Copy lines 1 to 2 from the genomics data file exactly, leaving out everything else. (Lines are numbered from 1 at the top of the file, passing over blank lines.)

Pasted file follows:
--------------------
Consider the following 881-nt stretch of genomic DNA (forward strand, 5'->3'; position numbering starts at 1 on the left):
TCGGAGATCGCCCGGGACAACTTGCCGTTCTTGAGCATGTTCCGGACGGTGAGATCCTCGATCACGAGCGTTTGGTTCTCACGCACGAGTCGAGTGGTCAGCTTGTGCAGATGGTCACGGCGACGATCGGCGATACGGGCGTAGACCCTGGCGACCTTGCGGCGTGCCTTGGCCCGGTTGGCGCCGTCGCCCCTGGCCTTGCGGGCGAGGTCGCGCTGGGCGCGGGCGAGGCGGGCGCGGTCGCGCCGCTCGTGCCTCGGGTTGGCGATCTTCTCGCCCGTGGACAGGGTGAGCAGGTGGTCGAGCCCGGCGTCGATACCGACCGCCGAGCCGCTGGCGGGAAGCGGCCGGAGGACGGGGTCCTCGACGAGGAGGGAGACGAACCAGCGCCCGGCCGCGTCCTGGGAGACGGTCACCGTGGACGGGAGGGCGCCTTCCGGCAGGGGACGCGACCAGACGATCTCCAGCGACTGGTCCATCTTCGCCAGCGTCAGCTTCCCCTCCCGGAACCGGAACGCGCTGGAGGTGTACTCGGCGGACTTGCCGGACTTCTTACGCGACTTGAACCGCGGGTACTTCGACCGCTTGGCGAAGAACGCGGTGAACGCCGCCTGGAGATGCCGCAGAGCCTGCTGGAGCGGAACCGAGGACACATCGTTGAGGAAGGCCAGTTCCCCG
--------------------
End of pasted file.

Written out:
Consider the following 881-nt stretch of genomic DNA (forward strand, 5'->3'; position numbering starts at 1 on the left):
TCGGAGATCGCCCGGGACAACTTGCCGTTCTTGAGCATGTTCCGGACGGTGAGATCCTCGATCACGAGCGTTTGGTTCTCACGCACGAGTCGAGTGGTCAGCTTGTGCAGATGGTCACGGCGACGATCGGCGATACGGGCGTAGACCCTGGCGACCTTGCGGCGTGCCTTGGCCCGGTTGGCGCCGTCGCCCCTGGCCTTGCGGGCGAGGTCGCGCTGGGCGCGGGCGAGGCGGGCGCGGTCGCGCCGCTCGTGCCTCGGGTTGGCGATCTTCTCGCCCGTGGACAGGGTGAGCAGGTGGTCGAGCCCGGCGTCGATACCGACCGCCGAGCCGCTGGCGGGAAGCGGCCGGAGGACGGGGTCCTCGACGAGGAGGGAGACGAACCAGCGCCCGGCCGCGTCCTGGGAGACGGTCACCGTGGACGGGAGGGCGCCTTCCGGCAGGGGACGCGACCAGACGATCTCCAGCGACTGGTCCATCTTCGCCAGCGTCAGCTTCCCCTCCCGGAACCGGAACGCGCTGGAGGTGTACTCGGCGGACTTGCCGGACTTCTTACGCGACTTGAACCGCGGGTACTTCGACCGCTTGGCGAAGAACGCGGTGAACGCCGCCTGGAGATGCCGCAGAGCCTGCTGGAGCGGAACCGAGGACACATCGTTGAGGAAGGCCAGTTCCCCG